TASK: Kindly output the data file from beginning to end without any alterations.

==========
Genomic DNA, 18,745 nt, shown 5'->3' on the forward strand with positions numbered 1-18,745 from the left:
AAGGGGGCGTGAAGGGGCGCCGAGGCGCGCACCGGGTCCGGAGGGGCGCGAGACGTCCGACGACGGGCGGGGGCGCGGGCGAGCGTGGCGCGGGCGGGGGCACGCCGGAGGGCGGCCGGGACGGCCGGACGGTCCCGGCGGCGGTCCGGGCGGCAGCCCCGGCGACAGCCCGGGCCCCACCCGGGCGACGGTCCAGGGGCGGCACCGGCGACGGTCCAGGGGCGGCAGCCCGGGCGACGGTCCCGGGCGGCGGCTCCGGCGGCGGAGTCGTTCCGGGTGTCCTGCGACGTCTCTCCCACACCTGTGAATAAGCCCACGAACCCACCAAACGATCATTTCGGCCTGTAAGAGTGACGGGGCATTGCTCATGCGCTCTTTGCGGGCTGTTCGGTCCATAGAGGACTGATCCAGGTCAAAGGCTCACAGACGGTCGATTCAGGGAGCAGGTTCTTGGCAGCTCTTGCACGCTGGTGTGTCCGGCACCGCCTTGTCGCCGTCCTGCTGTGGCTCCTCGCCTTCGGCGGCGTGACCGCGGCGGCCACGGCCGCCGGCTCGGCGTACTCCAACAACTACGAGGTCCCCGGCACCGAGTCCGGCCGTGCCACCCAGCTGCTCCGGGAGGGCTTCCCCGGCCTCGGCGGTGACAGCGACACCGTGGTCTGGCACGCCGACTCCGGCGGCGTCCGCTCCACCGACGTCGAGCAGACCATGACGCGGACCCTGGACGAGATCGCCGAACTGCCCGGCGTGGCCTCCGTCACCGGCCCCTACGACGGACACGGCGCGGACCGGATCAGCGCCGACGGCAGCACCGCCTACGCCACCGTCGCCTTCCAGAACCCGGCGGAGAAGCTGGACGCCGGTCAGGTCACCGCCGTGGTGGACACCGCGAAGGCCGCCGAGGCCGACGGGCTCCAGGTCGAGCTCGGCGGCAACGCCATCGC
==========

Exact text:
Genomic DNA, 18,745 nt, shown 5'->3' on the forward strand with positions numbered 1-18,745 from the left:
AAGGGGGCGTGAAGGGGCGCCGAGGCGCGCACCGGGTCCGGAGGGGCGCGAGACGTCCGACGACGGGCGGGGGCGCGGGCGAGCGTGGCGCGGGCGGGGGCACGCCGGAGGGCGGCCGGGACGGCCGGACGGTCCCGGCGGCGGTCCGGGCGGCAGCCCCGGCGACAGCCCGGGCCCCACCCGGGCGACGGTCCAGGGGCGGCACCGGCGACGGTCCAGGGGCGGCAGCCCGGGCGACGGTCCCGGGCGGCGGCTCCGGCGGCGGAGTCGTTCCGGGTGTCCTGCGACGTCTCTCCCACACCTGTGAATAAGCCCACGAACCCACCAAACGATCATTTCGGCCTGTAAGAGTGACGGGGCATTGCTCATGCGCTCTTTGCGGGCTGTTCGGTCCATAGAGGACTGATCCAGGTCAAAGGCTCACAGACGGTCGATTCAGGGAGCAGGTTCTTGGCAGCTCTTGCACGCTGGTGTGTCCGGCACCGCCTTGTCGCCGTCCTGCTGTGGCTCCTCGCCTTCGGCGGCGTGACCGCGGCGGCCACGGCCGCCGGCTCGGCGTACTCCAACAACTACGAGGTCCCCGGCACCGAGTCCGGCCGTGCCACCCAGCTGCTCCGGGAGGGCTTCCCCGGCCTCGGCGGTGACAGCGACACCGTGGTCTGGCACGCCGACTCCGGCGGCGTCCGCTCCACCGACGTCGAGCAGACCATGACGCGGACCCTGGACGAGATCGCCGAACTGCCCGGCGTGGCCTCCGTCACCGGCCCCTACGACGGACACGGCGCGGACCGGATCAGCGCCGACGGCAGCACCGCCTACGCCACCGTCGCCTTCCAGAACCCGGCGGAGAAGCTGGACGCCGGTCAGGTCACCGCCGTGGTGGACACCGCGAAGGCCGCCGAGGCCGACGGGCTCCAGGTCGAGCTCGGCGGCAACGCCATCGC